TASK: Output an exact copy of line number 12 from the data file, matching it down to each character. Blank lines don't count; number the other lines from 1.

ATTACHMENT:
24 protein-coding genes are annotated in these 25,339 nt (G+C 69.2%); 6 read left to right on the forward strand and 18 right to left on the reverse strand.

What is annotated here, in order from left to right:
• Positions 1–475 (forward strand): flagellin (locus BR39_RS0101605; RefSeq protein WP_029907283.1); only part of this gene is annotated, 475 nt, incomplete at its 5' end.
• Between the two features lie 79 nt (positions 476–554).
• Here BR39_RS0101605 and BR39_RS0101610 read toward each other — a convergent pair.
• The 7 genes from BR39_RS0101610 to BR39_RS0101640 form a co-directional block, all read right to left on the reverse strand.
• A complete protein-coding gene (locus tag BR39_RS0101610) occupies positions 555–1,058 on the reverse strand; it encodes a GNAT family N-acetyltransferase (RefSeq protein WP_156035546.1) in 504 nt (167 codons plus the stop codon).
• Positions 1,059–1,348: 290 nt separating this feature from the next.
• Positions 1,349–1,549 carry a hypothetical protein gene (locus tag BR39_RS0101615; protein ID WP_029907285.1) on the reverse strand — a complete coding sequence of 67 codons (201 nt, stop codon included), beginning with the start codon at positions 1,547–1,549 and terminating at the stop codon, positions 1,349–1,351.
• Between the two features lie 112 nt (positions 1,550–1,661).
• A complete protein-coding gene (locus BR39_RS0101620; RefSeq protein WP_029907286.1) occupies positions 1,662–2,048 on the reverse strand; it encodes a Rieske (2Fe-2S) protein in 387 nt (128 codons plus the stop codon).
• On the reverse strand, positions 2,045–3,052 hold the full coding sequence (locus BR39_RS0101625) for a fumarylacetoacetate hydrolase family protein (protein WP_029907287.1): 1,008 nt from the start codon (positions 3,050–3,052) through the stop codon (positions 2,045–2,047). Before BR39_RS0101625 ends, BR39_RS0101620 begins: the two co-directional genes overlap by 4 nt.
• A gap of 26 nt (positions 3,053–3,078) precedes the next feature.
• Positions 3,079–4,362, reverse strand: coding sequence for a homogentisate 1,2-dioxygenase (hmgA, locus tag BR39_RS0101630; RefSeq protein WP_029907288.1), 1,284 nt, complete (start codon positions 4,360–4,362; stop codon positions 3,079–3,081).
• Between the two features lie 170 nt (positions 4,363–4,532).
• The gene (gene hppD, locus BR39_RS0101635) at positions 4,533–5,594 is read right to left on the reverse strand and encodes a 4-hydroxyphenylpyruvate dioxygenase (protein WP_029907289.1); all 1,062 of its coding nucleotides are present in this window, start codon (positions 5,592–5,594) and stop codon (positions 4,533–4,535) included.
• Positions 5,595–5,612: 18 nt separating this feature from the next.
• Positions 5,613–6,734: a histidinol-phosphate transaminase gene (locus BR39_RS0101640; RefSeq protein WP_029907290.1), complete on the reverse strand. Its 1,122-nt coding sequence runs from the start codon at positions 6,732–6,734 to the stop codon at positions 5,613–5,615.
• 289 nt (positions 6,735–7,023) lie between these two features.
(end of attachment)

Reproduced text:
• On the reverse strand, positions 2,045–3,052 hold the full coding sequence (locus BR39_RS0101625) for a fumarylacetoacetate hydrolase family protein (protein WP_029907287.1): 1,008 nt from the start codon (positions 3,050–3,052) through the stop codon (positions 2,045–2,047). Before BR39_RS0101625 ends, BR39_RS0101620 begins: the two co-directional genes overlap by 4 nt.